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    Silicon Valley Bank Collapse: FDIC Takes Control After Unexpected Failure


    On Friday, March 10, 2023, the Federal Deposit Insurance Corporation (FDIC) took control of Silicon Valley Bank (SVB) following a sudden and swift collapse, making it the second-largest bank failure in American history.[0] Just two days prior, SVB had signaled that it was facing a cash crunch.[1] Initially, the company attempted to acquire capital by offering shares, then it tried to be acquired by another, however, all these attempts scared away potential investors and eventually, the business failed.[1]

    In 1983, Silicon Valley Bank was born out of a poker game, and quickly established itself as the lender of choice for tech startups deemed too risky by more traditional banks. Silicon Valley Bank eventually became the business of choice for almost 50% of U.S. tech startups that were funded by venture capitalists.

    Founded in 1983, SVB has its headquarters located in Santa Clara, California, the heart of Silicon Valley.[2] Boasting of its close relationship with tech entrepreneurs, the 16th largest bank in the country proudly referred to itself as the “financial partner of the innovation economy.”[2] At the close of 2022, the bank reported that “nearly half” of all U.S. startups funded by venture capital had employed their services.[2]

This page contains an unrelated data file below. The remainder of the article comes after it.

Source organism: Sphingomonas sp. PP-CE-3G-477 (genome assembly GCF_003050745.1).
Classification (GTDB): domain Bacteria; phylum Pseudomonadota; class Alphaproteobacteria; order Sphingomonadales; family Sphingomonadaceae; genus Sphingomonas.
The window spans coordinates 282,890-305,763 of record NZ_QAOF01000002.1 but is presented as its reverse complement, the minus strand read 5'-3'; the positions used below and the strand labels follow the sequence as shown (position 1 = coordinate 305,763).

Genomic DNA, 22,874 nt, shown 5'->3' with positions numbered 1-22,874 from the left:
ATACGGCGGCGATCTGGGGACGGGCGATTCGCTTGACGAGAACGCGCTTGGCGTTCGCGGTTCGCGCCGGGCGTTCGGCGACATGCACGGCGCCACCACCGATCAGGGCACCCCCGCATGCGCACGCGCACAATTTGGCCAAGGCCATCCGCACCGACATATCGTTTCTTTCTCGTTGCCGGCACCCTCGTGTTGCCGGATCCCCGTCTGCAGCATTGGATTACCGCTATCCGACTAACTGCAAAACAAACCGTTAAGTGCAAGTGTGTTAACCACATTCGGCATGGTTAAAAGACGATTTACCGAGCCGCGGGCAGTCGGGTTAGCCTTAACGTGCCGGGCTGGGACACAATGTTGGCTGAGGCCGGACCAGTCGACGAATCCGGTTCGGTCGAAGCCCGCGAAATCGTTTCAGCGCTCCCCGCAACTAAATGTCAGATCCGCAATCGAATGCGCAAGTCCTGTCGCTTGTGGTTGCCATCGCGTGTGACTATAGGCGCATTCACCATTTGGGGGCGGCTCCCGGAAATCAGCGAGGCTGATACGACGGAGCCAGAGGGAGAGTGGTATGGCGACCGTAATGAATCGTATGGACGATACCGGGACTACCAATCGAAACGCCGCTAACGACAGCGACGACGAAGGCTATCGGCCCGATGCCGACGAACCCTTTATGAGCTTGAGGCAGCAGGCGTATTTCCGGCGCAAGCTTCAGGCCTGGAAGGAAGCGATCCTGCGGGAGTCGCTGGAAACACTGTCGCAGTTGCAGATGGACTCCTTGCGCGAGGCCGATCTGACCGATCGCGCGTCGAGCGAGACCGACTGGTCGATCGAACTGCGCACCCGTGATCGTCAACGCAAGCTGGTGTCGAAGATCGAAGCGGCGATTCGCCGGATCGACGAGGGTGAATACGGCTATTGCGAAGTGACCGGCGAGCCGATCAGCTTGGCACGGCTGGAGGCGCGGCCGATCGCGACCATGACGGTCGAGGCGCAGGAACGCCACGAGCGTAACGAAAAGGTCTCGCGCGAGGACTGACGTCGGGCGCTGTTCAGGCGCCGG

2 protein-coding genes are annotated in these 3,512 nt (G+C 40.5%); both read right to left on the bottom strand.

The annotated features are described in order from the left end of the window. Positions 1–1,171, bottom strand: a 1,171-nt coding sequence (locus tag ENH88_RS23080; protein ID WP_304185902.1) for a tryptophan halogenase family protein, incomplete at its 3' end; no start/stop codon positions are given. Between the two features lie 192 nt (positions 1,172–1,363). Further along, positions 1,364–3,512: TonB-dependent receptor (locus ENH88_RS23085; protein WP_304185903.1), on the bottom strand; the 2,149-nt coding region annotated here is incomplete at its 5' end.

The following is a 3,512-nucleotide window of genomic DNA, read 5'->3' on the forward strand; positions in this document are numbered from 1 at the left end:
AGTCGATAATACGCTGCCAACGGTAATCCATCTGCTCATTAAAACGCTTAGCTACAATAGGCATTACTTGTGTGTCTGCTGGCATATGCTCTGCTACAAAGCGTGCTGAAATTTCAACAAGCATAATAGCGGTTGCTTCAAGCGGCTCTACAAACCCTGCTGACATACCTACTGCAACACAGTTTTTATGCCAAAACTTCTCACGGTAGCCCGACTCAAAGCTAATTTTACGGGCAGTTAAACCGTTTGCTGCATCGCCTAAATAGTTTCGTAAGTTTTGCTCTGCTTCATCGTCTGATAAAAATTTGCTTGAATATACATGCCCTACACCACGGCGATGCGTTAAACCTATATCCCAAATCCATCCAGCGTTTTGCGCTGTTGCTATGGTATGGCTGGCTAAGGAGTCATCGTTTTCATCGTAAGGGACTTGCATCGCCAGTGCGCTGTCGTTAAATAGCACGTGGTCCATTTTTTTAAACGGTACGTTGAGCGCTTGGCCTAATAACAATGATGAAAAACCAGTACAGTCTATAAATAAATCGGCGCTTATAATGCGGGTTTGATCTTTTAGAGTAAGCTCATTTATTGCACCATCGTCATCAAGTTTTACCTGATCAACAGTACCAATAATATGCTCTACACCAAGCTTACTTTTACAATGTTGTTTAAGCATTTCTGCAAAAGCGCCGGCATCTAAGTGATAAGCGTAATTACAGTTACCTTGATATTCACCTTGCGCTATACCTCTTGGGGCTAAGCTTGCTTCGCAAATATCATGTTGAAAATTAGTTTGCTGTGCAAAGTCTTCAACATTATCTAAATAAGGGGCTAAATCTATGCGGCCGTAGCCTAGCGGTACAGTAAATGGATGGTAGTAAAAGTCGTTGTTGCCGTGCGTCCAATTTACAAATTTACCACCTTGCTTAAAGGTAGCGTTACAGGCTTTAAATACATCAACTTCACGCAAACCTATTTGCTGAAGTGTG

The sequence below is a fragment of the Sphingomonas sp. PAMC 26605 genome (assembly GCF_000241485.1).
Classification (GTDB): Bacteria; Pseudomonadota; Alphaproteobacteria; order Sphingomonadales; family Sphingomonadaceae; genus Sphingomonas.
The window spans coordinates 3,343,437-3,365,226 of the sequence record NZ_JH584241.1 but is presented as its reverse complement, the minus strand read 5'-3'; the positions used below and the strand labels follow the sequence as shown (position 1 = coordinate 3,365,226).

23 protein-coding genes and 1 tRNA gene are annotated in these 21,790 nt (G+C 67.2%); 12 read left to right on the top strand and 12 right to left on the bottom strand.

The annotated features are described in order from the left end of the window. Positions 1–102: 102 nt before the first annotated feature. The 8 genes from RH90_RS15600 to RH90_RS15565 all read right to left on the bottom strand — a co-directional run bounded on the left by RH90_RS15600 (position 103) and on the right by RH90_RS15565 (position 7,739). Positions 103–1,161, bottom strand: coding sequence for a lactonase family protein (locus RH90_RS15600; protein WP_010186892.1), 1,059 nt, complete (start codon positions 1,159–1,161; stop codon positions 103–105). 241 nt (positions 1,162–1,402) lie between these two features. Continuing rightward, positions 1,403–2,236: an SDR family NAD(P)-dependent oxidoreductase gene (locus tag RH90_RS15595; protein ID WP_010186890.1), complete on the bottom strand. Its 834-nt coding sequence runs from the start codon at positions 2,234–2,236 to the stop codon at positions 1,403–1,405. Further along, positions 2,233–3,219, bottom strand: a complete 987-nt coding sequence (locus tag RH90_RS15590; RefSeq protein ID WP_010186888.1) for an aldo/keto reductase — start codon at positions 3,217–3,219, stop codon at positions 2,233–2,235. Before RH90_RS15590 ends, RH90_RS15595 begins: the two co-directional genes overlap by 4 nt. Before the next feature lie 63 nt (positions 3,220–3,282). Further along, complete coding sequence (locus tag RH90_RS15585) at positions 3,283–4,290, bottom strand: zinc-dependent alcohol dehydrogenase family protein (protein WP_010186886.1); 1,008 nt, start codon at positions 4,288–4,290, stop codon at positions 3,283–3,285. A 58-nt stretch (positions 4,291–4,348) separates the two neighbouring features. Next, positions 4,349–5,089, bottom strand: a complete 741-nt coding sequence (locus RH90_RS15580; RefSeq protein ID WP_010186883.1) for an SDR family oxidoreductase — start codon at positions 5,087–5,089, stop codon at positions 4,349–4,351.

On Wednesday, SVB's announcement of a plan to acquire billions in capital to make up for the heavy losses triggered a wave of terror among the tech founders and their investors.[3] The company's stock dropped 60% in Thursday's trading session, followed by a 20% decrease in post-market trading. On Friday, trading of the company's shares was halted at the start of the day.[3] After some time had passed, news circulated that SVB was having difficulty finding buyers in its attempt to be sold, leading the government to take over.[3]

    The FDIC said those with insured deposits with SVB, typically up to $250,000, would be able to access their money by no later than Monday morning.[4] Anything exceeding that figure will cause a “receivership certificate.” to be issued.[4] As the FDIC sells the assets of Silicon Valley Bank, future dividend payments may be made to uninsured depositors.[5]

    The event has caused a ripple effect throughout the tech industry.[1] The ironic consequence of many companies and those with money in SVB deciding to take their money out earlier in the week was that it contributed to the bank's downfall.[1]

    0. “‘This hit like a ton of bricks': Troubles at Silicon Valley Bank ripple across Boston tech scene” The Boston Globe, 11 Mar. 2023,

    1. “What is Silicon Valley Bank? The bank’s collapse, explained.”, 10 Mar. 2023,

    2. “Most of Silicon Valley Bank's Deposits Were Uninsured” TIME, 10 Mar. 2023,

    3. “Silicon Valley Bank had no official chief risk officer for 8 months while the VC market was spiraling” Fortune, 10 Mar. 2023,

    4. “Silicon Valley Bank failure could wipe out ‘a whole generation of startups'” NPR, 11 Mar. 2023,

    5. “Takeaways from America's second-largest bank failure” CNN, 11 Mar. 2023,

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